[031] Referring back to FIG. 1, operation of first rotary actuator 810 rotates upper arm 824 about axis A. Operation of second rotary actuator 820 rotates upper arm 824 about axis B. Operation of third rotary actuator 830 rotates lower arm 832 about axis C. The operation of first rotary actuator 810, second rotary actuator 820, and third rotary actuator 830 is sufficient to position v-shaped rollers 862 over the respective centers of a wellbore 30, a mousehole 40, and a stand hand-off position 50 of a drilling rig as seen best in FIGS. 6 and 7. As also seen in FIGS. 6 and 7, lower stabilizing arm 800 can reach a catwalk position 60 for receiving the lower end of a drill pipe 2 from a catwalk.

[032] FIG. 3 is an isometric cut-away close up of the pipe engaging end of lower stabilizing arm 800. FIG. 4 is a front cutaway view of the embodiment of FIG. 3, illustrating the path of v-shaped rollers 862 upon operation of fourth rotary actuator 840 to secure a drill pipe 2 between v-shaped rollers 862. [033] FIG. 5 is a side cutaway view of an embodiment of lower stabilizing arm 800, illustrating the path of v-shaped rollers 862 upon operation of fifth rotary actuator 850 to release drill pipe 2 from between v-shaped rollers 862.

[034] FIG. 6 is a top view of an embodiment of lower stabilizing arm 800, illustrating the capability of lower stabilizing arm 800 to locate v-shaped rollers 862 to stabilize and position a lower end of stand of drill pipe 2 for stabbing or other positioning needed in four critical locations that are formed inline; well center 30, mousehole 40, stand hand-off position 50, and catwalk 60.

[035] FIG. 7 is a side view of an embodiment of lower stabilizing arm 800, shown from the off-driller's side such that the V-door is on the left and draw works on the right. FIG. 7 illustrates the change in vertical positioning that occurs as lower stabilizing arm 800 relocates between the drill pipe 2 locating positions well center 30, mousehole 40, stand hand-off position 50, and catwalk 60, and further illustrates the ability of lower stabilizing arm 800 to move drill pipe 2 between the various positions while maintaining a horizontal inclination of lower arm 832 by coordinated r of second rotary actuator 820 and third rotary actuator 830 (See FIG. 1). By this method, lower stabilizing arm 800 is properly located and positioned without the need for an extendable member.

[036] FIG. 8 is an isometric view of an embodiment of lower stabilizing arm 800, illustrating lower stabilizing arm 800 capturing the lower end of drill pipe section 2 from a catwalk 600 (not shown) on a drilling rig 1. In the embodiment illustrated, lower stabilizing arm 800 is mounted to the lower mast section legs 20 of drilling rig 1.

[037] FIG. 9 an isometric view of an embodiment of lower stabilizing arm 800, illustrating lower stabilizing arm 800 secured to the lower end of drill pipe section 2 and preparing to stab it into the box connection of drill pipe section 3 located in mousehole 40. In FIG. 9, drill pipe section 3 is secured below the drill floor 6 by an intermediate stand constraint 130.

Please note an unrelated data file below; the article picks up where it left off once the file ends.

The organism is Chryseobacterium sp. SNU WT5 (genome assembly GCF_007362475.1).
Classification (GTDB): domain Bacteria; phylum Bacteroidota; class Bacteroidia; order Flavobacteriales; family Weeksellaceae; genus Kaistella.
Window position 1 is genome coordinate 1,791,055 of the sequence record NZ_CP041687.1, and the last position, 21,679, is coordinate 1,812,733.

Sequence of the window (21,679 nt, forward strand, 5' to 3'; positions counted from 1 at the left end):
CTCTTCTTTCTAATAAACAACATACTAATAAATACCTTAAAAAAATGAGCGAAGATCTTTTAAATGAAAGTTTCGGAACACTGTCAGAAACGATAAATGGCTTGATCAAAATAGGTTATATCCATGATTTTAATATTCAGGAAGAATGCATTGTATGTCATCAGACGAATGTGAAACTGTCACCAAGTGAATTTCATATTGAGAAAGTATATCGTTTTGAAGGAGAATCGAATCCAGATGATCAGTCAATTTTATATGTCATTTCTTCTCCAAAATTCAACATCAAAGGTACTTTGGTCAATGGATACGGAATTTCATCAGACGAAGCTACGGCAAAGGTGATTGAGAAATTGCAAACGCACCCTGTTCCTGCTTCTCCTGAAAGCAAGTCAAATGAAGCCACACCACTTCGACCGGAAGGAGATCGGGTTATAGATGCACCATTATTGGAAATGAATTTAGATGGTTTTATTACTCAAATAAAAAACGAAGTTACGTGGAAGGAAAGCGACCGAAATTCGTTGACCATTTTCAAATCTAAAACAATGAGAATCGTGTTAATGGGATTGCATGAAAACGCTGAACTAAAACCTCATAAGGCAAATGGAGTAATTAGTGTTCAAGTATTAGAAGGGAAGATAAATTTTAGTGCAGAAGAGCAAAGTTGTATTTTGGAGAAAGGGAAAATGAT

[038] FIG. 10 is an isometric view of an embodiment of lower stabilizing arm 800, illustrating lower stabilizing arm 800 secured to the lower end of drill pipe stand 2 and preparing to stab it into the upper box connection of drill string 3 located at well center 40.

[039] FIG. 11 an isometric view of an embodiment of lower stabilizing arm 800, illustrating lower stabilizing arm 800 disengaging from the lower end of drill pipe stand 2 which has been successfully stabbed into the upper box connection of drill string 3 located at well center 40. Referring back to FIG. 4, rotational release of v-shaped rollers 862 from pipe stand 2 is achieved by operation of fourth rotary actuator 840. Referring back to FIG. 5, vertical removal of v-shaped rollers 862 from pipe stand 2 is achieved by operation of fifth rotary actuator 850.

[040] It has thus been illustrated that the presently disclosed lower stabilizing arm 800 provides a machine that is capable of handling the lower end of drill pipe 2, including drill collars and whether singles or in stand lengths, to safely permit accelerated movement of drill pipe 2 into and out of a wellbore for the purpose of reducing trip time or to eliminate exposure of a worker at the drill floor level. Lower stabilizing arm 800 provides a means for locating the pin end of a hoisted drilling tubular 2 into alignment with a box end 3 of another for stabbing, or for other positional requirements such as racking or mousehole insertion. Lower stabilizing arm 800 can accurately position drill pipe 2 at the center of a wellbore 30, a mousehole 40, and a stand hand-off position 50 of drilling rig 1.

[041] If used herein, the term "substantially" is intended for construction as meaning "more so than not."

[042] Having thus described the various embodiments, it is noted that the embodiments disclosed are illustrative rather than limiting in nature and that a wide range of variations, modifications, changes, and substitutions are contemplated in the foregoing disclosure and, in some instances, some features may be employed without a corresponding use of the other features. Many such variations and modifications may be considered desirable by those skilled in the art based upon a review of the foregoing description of embodiments. Accordingly, it is appropriate that the appended claims be construed broadly and in a manner consistent with the scope of the disclosure.